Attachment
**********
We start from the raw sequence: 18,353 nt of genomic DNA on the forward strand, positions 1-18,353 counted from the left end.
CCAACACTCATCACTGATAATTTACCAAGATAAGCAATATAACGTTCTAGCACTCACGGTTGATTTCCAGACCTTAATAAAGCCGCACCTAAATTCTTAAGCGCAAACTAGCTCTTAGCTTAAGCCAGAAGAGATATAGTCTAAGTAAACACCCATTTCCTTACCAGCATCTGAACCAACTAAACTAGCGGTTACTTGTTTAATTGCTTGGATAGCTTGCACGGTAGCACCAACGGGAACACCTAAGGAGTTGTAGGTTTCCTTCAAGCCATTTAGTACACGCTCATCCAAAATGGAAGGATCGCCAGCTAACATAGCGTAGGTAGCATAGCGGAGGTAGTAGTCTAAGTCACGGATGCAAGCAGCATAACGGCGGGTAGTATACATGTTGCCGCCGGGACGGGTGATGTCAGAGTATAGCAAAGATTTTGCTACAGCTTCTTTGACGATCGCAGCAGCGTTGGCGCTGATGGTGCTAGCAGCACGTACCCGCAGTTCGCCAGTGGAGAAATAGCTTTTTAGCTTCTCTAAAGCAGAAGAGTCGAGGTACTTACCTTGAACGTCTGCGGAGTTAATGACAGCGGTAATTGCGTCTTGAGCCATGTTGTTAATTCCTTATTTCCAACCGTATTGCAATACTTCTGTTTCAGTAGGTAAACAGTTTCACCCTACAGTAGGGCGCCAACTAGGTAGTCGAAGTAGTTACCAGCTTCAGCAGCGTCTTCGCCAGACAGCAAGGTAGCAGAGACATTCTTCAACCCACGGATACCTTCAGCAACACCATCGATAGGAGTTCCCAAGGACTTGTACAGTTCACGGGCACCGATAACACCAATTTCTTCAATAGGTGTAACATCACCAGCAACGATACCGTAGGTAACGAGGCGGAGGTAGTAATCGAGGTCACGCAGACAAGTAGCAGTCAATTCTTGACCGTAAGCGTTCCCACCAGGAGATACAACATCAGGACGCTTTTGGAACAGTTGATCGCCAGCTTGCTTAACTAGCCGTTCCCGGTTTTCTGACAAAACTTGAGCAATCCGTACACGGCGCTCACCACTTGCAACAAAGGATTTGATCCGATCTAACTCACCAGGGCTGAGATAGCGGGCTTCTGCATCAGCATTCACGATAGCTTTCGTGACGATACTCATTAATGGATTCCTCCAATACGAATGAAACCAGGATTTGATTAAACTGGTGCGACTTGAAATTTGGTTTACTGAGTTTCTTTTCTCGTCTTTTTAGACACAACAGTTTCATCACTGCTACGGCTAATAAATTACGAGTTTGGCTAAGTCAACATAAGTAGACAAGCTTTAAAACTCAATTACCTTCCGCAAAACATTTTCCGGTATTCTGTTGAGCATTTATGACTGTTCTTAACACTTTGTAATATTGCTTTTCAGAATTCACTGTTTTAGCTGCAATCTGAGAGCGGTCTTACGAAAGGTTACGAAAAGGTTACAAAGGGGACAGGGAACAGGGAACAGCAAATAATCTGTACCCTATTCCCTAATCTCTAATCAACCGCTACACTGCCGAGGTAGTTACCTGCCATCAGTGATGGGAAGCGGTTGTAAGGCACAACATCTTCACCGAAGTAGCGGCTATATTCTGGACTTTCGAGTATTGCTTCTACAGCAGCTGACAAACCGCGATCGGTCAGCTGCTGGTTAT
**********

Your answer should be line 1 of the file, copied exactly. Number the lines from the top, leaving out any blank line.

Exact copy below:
We start from the raw sequence: 18,353 nt of genomic DNA on the forward strand, positions 1-18,353 counted from the left end.